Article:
SAN JOSE — In a spirited but mostly civil debate Thursday, the two leading GOP candidates for the U.S. Senate nomination clashed over issues ranging from abortion to offshore oil drilling, assault weapons, tobacco taxes and even the Middle East.
With opinion polls showing the race deadlocked, state Treasurer Matt Fong and car alarm entrepreneur Darrell Issa each clearly hoped that the event would vault him to victory Tuesday--and to a matchup with Democratic incumbent Barbara Boxer in the fall.
Neither blinked, and neither committed any flagrant missteps as they exchanged jabs and compared resumes. The Republican rivals have traded insults by fax, surrogates and spokesmen for months, but this was the first time that the two have gone eyeball to eyeball and were permitted to question one another, a rarity in political campaigns.
Many voters remain undecided in the race, according to a Times poll last week, and the debate offered a clear set of contrasts between the two.
Both oppose abortion but disagree on a constitutional amendment to ban it. Fong supports taxes on tobacco products; Issa does not. Fong opposes offshore oil exploration; Issa does not. Fong opposes a Palestinian state; Issa does not.
Both men tried humor to turn the issue of Issa's wealth and self-financed campaign to advantage. "I hate running against millionaires. This is my second one," Fong said in a reference to his 1994 opponent for treasurer, Sacramento developer Phil Angelides.
Issa, appearing more at ease than his opponent, offered a mock "apology" for using his own money to bring his message about controlling the spread of government to the public. Judging from the volume of laughter, Issa won the battle of the one-liners.
After refusing for weeks to accept Fong's challenge to debate, Issa switched gears two weeks ago and finally agreed. The switch came as polls began to show that Issa's support had peaked and that Fong was gaining.
A Tense Moment
Despite recent controversy engendered by a Times story about his business history, Issa was buoyant as he entered the half-empty engineering auditorium at San Jose State University, bantering with reporters and students alike.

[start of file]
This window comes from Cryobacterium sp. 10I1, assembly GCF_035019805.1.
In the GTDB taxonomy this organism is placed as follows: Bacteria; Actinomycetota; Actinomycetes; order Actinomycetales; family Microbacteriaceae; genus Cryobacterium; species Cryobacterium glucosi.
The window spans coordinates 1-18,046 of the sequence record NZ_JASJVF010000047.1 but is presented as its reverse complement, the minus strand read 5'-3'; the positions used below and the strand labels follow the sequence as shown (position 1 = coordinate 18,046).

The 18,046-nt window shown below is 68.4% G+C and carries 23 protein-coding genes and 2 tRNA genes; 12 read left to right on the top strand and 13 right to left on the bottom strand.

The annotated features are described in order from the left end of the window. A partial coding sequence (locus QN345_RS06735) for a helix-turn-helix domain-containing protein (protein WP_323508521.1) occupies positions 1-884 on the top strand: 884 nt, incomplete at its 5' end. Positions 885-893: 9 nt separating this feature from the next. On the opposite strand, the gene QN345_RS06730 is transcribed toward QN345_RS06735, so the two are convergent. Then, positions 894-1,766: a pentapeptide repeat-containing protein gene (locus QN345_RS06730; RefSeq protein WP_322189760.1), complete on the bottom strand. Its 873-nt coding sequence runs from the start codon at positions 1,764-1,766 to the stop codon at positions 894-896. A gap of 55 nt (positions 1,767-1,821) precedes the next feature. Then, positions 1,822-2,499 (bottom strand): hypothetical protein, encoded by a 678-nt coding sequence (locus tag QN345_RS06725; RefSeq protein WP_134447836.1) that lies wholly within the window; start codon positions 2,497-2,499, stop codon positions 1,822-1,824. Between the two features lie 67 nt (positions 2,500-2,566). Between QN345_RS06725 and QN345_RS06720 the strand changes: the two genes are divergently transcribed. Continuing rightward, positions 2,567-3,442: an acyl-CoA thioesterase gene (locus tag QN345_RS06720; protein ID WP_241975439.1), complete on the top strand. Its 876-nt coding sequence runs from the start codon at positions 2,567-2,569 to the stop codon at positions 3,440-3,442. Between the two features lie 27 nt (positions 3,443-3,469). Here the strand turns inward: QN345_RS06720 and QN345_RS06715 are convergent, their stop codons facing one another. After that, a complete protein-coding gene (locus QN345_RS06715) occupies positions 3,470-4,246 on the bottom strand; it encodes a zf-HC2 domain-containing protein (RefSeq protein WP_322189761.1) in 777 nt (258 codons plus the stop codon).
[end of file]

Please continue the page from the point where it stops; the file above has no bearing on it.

He joked with one student to "forget political science, switch to electrical engineering, that's where the future is." He teased reporters about covering the campaign only when it turned nasty.
The more serious Fong took the stage without much fanfare and, within a minute of the opening of the debate, fired the first shot--labeling Issa a "self-described outsider whose sole claim to office is his wealth, his business experience, and [whose] entire political experience is writing checks."
Issa, in response, branded Fong "a second-generation career politician," a reference to Fong's mother, former Assemblywoman and California Secretary of State March Fong Eu.
The moment of highest tension--when the proverbial pin could have been heard thudding on the utility carpet--came when Issa upbraided Fong for alleged dirty campaigning.
"There unfortunately has been a pattern in this campaign of accusing me of being a racist," Issa said, looking directly at Fong. "It's hurtful. . . . If there is an apology owed, Matt, it's that one."
Fong made no response.
Issa was referring to Fong's charge in March that Issa had been insensitive to Jews when he likened the strains between President Clinton and the wealthy to "class warfare" between Hitler and the Jews. And on Tuesday, a Fong spokesman said that if Issa gets the nomination, he will be the biggest embarrassment to the party since former Ku Klux Klan leader David Duke was the GOP candidate for governor in Louisiana.
Although the two candidates have given innumerable interviews, the hourlong debate provided the best opportunity of the campaign to display their philosophic and stylistic differences.
Issa indicated that he would support a constitutional amendment to ban abortion. Fong said he opposes abortion but does not believe that the nation is ready for such an amendment.
Issa said that refusing to even consider oil drilling off the California coast puts the nation at risk of more tanker spills like the one involving the Exxon Valdez, and a possible cutoff of oil from the Middle East. The ban on offshore drilling put in place under the Bush administration is set to lapse in two years.
"Candidly, we cannot afford to import oil from overseas at a higher risk to the environment," Issa said. "More oil is spilled each year from tankers than from offshore drilling. . . . I'm a big supporter of being as self-sufficient as possible."
Fong was adamant in his opposition: "Why would we want to dare risk the ecology of our shoreline for that insignificant amount of oil?"
And in an issue that has surfaced only recently in the campaign, they disagreed on American foreign policy in the Middle East.